I'm looking forward to the Notebook's event next Tuesday as an opportunity to celebrate the close of another year, chat with some of the best-informed folks about Philly schools, and, of course, support the Notebook!
In addition to being a District teacher, Teacher Action Group member, Philadelphia Writing Project member, and Notebook blogger and member, I have also been involved in another group in the Philly education community. I am a member of the GreatPhillySchools Advisory Council, and when I attended its first meeting, I felt I had to state my caveat to the new partnership on school selection: “More choice can lead to less choice.”
The Archdiocese of Philadelphia has officially joined the Great Schools Compact, with Mayor Nutter calling it a "historic" move toward cooperation by two once-rival systems – both of which face shrinking enrollment, excess buildings, dwindling resources, and questions of quality.
Instead of considering themselves competitors, the two systems will cooperate in an effort to increase the number of “high quality” seats in neighborhood schools, Nutter said, and give parents more choices. For instance, they will try to learn from each other in areas of academics and safety and will consult on neighborhood changes, building use, and other matters.
For many Philadelphia families, a diploma from ultra-selective Julia R. Masterman Laboratory and Demonstration School is the holy grail of public education in the city.
But how do parents get their children into the prestigious magnet school at 17th and Spring Garden Streets?
Philadelphia already has some schools that are really good. So why not focus on sending those schools more money and more students?
That’s the basic challenge facing the District, says Mark Gleason, the executive director of the Philadelphia School Partnership.
“Ideally, you could channel students and dollars out of programs and schools that are not getting the job done. We have plenty of those in Philadelphia,” said Gleason. “The goal should be to move those tax dollars and those kids into better performing schools.”
Today the Archdiocese of Philadelphia announced that four high schools and 45 elementary schools will be closed or consolidated. The Archdiocese's Blue Ribbon Commission studied Catholic education in the area and released their report this afternoon at a press conference.
The Inquirer has a full list of the schools affected, including the closure of St. Hubert and West Catholic High Schools. Philadelphia Archbishop Charles Chaput said at the press conference that "we need an honest response to serious losses," according to the Inquirer's Kristen Graham.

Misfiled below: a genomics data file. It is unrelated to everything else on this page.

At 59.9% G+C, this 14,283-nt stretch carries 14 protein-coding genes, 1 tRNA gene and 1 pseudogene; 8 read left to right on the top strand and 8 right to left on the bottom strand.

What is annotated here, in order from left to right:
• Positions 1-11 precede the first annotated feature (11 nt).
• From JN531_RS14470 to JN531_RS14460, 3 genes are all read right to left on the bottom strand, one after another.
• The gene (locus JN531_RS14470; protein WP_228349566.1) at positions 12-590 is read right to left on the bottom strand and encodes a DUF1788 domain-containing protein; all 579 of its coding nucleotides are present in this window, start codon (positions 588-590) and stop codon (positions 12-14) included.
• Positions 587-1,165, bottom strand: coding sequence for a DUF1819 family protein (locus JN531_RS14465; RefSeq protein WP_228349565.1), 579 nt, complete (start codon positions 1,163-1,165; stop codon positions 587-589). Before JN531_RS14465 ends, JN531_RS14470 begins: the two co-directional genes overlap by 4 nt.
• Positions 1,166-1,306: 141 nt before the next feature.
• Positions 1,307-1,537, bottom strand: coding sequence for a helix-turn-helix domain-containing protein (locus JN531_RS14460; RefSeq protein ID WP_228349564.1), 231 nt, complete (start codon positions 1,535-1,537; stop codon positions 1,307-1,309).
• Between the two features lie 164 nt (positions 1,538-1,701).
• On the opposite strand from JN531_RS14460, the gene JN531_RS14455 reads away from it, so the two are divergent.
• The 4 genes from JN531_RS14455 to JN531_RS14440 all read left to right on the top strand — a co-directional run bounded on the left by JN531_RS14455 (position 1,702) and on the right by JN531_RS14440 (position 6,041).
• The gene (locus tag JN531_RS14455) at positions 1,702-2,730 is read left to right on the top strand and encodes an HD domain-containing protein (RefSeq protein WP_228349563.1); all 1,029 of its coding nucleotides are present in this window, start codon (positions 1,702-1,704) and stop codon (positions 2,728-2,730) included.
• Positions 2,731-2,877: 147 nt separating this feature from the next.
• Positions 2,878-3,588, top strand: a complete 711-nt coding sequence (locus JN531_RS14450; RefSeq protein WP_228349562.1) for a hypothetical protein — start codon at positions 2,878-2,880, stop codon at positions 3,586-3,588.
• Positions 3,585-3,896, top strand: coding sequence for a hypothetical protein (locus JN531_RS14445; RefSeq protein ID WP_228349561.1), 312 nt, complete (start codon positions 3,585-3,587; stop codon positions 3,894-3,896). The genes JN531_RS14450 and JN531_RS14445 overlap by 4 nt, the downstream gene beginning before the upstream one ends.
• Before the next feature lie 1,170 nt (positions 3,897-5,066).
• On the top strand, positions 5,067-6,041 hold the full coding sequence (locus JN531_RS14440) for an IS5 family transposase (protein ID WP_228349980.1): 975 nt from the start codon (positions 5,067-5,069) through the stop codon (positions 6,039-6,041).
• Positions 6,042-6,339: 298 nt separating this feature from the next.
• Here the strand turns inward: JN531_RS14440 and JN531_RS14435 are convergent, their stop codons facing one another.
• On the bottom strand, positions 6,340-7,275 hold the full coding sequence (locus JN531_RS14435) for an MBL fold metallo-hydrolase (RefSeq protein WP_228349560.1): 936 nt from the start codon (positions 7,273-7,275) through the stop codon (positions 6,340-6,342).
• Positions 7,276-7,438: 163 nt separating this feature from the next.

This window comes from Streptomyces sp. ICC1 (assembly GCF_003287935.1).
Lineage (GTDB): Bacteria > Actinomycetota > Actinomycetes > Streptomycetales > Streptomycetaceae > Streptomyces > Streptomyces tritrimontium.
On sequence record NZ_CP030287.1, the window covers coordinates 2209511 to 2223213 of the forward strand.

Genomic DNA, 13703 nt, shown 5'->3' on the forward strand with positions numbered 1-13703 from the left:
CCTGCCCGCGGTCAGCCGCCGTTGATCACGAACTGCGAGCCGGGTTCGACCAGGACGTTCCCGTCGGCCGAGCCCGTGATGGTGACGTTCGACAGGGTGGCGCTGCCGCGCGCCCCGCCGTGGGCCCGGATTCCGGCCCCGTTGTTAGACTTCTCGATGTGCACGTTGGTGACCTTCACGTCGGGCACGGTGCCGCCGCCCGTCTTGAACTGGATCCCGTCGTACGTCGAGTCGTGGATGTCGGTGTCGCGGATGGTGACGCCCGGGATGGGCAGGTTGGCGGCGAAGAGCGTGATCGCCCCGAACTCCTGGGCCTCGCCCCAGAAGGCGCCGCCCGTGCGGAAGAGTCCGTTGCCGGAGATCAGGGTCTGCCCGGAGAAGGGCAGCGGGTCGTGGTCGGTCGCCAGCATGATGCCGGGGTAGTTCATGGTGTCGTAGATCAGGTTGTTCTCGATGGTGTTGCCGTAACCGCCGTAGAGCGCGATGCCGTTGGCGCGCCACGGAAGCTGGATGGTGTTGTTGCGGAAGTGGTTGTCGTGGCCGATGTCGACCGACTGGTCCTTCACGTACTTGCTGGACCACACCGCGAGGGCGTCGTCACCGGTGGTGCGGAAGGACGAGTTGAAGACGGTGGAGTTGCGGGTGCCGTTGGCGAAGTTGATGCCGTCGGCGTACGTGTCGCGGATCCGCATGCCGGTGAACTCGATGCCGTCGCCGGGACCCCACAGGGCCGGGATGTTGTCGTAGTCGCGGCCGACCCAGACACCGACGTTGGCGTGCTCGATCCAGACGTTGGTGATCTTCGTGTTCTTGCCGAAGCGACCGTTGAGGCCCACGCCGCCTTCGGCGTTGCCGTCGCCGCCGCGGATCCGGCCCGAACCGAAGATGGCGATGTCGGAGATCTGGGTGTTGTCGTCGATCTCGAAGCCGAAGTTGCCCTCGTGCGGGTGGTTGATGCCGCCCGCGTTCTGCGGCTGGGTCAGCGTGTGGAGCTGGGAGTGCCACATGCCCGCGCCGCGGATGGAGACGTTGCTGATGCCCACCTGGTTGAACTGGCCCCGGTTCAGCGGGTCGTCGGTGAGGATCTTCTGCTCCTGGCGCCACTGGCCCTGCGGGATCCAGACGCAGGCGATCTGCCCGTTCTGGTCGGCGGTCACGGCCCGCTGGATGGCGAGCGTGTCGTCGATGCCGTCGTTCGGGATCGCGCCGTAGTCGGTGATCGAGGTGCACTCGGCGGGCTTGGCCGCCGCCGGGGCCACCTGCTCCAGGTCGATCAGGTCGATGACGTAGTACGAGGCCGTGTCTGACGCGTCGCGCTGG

Could there someday be a single lottery for all of Philadelphia’s charter schools?
What about more charter school programs for students with severe disabilities?
How would Philadelphia taxpayers feel about charter school operators being included on School District bond initiatives?
All the above are strategies currently being implemented or explored in Denver, where Philadelphia Mayor Michael Nutter and city educational leaders are visiting Thursday in the hopes of learning more about its efforts to promote greater collaboration between the school district and charter schools.
Mayor Michael Nutter and School Reform Commission Chair Pedro Ramos will join a delegation on a visit to Denver to learn how that district has handled district and charter cooperation. Today, they spoke at a press conference at Dunbar Elementary Promise Academy.
In a Tuesday ceremony held at Renaissance Charter Stetson Middle School, representatives from the Bill and Melinda Gates Foundation added Philadelphia to a list of 14 other school districts already eligible to compete for $40 million in grants the foundation will make available next year.
The state House rejected a voucher bill last night, but concerns remain about the charter law changes Governor Corbett proposed as part of the bill. In this guest blog post, Susan DeJarnatt and Theresa Glennon, professors of law at Temple University Beasley School of Law, describe the proposed changes and their shortcomings.
Pennsylvania currently spends nearly a billion dollars on charter schools, and Gov. Tom Corbett proposes to escalate their growth dramatically.
The School District of Philadelphia alone is paying $525 million dollars – more than 20 percent of its total budget – to charter schools. Just five Pennsylvania cyber charter schools receive over $200 million dollars – getting the same per pupil funding as bricks and mortar schools despite minimal costs for facilities and much lower staffing costs. Charter schools are increasingly operated by large, for-profit companies more beholden to their shareholders than to the students they teach. Already, the oversight system is under strain.
The tuition voucher plan potentially in store for Pennsylvania is now in the House Education Committee, having been passed by the Senate, 27-20, on Oct. 26. The House has voted down past voucher plans, but the outcome of this year’s version is far from certain.